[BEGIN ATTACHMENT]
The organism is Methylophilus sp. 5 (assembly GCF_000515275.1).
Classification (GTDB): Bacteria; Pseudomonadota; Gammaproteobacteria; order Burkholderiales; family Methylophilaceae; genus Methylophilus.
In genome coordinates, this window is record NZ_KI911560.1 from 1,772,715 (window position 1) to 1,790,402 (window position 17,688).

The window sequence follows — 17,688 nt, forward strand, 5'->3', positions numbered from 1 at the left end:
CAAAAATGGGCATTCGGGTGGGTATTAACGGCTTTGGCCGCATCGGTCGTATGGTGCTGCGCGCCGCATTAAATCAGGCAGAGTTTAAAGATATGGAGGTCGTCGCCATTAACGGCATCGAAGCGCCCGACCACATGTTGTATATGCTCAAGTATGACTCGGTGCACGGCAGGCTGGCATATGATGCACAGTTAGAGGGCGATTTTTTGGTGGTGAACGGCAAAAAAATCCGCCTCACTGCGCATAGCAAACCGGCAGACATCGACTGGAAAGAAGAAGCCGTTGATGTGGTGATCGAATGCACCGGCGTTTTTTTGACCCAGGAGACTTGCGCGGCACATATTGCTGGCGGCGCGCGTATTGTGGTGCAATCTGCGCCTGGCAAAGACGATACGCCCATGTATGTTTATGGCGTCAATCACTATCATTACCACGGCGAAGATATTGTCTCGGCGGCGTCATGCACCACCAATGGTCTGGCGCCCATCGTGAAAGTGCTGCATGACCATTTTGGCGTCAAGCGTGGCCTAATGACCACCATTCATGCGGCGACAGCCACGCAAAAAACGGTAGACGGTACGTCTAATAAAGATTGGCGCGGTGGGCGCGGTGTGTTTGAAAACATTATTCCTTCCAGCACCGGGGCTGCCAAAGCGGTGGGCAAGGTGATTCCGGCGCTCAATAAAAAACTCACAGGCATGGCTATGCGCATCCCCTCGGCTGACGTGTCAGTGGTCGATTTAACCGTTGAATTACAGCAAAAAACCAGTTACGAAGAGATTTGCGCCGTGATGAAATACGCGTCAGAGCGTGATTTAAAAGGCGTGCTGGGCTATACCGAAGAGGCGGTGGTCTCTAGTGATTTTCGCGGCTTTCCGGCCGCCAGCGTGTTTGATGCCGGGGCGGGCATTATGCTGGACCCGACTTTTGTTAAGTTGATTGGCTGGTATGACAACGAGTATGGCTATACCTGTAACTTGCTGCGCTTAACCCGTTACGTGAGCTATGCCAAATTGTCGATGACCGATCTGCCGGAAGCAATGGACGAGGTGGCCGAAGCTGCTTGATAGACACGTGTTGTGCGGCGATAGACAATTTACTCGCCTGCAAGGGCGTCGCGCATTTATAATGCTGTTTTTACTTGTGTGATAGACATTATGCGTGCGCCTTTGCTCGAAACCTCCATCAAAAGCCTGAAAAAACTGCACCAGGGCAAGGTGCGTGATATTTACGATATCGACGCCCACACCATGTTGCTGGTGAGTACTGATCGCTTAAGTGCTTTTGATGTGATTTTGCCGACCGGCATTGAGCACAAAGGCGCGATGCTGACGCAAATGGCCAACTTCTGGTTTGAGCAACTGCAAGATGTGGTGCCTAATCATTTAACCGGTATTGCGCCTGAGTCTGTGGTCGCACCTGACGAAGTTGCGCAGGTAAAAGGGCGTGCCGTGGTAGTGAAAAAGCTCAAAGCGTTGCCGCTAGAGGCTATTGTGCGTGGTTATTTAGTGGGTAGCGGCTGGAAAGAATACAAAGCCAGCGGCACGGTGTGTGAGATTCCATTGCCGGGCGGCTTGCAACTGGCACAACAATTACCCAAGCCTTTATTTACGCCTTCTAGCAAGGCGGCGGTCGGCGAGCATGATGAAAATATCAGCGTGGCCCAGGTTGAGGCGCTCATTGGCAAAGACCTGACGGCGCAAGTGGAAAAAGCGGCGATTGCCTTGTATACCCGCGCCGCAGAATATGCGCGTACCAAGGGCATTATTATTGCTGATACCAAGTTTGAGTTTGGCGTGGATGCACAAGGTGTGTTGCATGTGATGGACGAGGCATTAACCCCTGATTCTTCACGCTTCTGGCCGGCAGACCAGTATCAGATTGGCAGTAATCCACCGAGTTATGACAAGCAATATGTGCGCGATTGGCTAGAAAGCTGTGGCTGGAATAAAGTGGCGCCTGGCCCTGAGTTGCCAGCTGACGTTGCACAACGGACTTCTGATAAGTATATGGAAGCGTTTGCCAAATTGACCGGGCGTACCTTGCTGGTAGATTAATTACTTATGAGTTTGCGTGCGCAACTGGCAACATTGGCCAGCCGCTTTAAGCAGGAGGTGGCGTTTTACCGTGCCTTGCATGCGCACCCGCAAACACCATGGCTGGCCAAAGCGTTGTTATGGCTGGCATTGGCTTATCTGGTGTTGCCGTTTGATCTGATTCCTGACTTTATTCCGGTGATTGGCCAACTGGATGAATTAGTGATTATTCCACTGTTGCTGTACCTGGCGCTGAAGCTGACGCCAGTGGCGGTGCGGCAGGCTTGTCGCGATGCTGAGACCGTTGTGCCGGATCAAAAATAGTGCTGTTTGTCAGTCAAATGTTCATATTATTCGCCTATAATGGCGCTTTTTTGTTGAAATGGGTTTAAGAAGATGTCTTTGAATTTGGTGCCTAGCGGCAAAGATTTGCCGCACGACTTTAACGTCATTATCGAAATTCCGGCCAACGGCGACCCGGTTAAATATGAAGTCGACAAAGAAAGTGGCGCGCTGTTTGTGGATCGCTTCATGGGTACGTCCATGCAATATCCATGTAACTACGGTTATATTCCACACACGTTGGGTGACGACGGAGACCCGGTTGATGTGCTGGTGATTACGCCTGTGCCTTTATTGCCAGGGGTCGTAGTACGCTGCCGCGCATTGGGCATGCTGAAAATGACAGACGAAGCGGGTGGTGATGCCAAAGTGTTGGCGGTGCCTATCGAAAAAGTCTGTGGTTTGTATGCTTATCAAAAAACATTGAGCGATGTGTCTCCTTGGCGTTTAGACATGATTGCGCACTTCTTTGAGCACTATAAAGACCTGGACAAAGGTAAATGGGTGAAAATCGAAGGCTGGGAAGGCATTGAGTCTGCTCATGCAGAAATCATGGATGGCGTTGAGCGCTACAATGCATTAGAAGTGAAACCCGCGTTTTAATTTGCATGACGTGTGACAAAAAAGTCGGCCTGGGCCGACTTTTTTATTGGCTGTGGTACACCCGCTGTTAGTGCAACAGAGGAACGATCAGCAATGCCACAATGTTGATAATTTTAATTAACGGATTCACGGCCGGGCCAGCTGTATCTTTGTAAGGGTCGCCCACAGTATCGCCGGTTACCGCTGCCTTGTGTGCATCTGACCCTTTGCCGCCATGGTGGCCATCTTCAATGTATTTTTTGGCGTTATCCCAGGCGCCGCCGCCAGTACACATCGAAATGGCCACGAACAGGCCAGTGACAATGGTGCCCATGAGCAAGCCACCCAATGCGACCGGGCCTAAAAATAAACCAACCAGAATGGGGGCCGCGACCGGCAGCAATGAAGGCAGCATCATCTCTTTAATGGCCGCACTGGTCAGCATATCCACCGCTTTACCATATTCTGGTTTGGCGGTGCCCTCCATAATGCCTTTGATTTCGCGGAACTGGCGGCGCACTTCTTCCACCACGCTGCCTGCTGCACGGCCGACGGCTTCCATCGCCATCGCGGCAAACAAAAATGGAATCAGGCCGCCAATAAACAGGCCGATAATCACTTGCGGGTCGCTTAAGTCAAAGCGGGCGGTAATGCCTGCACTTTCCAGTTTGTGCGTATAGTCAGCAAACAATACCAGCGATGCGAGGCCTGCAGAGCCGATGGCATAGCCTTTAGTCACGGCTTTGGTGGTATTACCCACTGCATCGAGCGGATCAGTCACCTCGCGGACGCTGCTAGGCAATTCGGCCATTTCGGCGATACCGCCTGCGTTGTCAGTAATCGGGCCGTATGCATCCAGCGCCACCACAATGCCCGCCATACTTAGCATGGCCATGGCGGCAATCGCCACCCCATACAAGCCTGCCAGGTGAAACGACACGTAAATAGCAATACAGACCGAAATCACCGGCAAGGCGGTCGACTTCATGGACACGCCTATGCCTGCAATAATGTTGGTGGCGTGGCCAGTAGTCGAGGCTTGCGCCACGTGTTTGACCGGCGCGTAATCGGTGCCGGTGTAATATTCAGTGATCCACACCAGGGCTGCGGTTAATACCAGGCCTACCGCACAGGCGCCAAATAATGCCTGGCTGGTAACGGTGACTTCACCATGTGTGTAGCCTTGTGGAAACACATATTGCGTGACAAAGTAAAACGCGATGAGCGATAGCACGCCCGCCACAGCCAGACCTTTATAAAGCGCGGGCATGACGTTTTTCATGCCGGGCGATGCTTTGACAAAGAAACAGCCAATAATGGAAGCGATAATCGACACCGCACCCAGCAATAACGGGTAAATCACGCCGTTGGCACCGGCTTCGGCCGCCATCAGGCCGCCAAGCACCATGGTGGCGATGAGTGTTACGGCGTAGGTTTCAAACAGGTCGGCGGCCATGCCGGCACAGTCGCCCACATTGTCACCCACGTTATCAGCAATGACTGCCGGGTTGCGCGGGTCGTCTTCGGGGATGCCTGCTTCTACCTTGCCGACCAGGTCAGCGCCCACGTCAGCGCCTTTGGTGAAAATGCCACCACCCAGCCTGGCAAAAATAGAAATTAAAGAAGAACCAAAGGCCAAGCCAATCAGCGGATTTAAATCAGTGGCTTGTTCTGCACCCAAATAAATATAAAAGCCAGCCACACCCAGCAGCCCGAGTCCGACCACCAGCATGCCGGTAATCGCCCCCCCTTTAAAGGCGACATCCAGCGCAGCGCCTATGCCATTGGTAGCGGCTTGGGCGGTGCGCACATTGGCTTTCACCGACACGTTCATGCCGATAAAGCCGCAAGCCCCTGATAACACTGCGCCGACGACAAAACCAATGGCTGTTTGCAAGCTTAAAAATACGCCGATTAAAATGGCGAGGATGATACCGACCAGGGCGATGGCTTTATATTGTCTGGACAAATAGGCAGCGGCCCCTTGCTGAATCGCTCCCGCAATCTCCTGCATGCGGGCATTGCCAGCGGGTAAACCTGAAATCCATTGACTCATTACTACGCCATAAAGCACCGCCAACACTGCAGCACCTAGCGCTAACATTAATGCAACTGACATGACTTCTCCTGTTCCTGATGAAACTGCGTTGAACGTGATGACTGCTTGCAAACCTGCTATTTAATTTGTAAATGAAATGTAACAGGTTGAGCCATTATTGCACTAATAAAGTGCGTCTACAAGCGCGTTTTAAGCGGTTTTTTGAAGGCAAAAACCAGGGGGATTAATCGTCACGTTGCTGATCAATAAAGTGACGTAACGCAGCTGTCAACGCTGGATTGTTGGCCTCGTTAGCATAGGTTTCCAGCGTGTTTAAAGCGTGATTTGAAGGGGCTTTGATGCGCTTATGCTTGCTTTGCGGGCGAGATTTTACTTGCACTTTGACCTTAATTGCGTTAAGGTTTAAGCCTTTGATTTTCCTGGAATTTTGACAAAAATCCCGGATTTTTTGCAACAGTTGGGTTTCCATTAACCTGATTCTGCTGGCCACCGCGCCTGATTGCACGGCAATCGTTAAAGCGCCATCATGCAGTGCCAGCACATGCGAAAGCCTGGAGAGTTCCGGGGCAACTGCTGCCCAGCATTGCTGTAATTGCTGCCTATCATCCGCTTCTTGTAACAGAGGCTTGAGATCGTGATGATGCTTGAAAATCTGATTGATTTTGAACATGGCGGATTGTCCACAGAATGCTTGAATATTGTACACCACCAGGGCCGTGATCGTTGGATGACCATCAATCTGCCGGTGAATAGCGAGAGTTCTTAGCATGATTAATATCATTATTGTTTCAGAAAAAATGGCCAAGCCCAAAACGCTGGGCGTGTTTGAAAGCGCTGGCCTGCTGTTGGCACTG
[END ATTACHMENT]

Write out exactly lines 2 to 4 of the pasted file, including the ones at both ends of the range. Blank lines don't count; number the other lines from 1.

Classification (GTDB): Bacteria; Pseudomonadota; Gammaproteobacteria; order Burkholderiales; family Methylophilaceae; genus Methylophilus.
In genome coordinates, this window is record NZ_KI911560.1 from 1,772,715 (window position 1) to 1,790,402 (window position 17,688).

The window sequence follows — 17,688 nt, forward strand, 5'->3', positions numbered from 1 at the left end: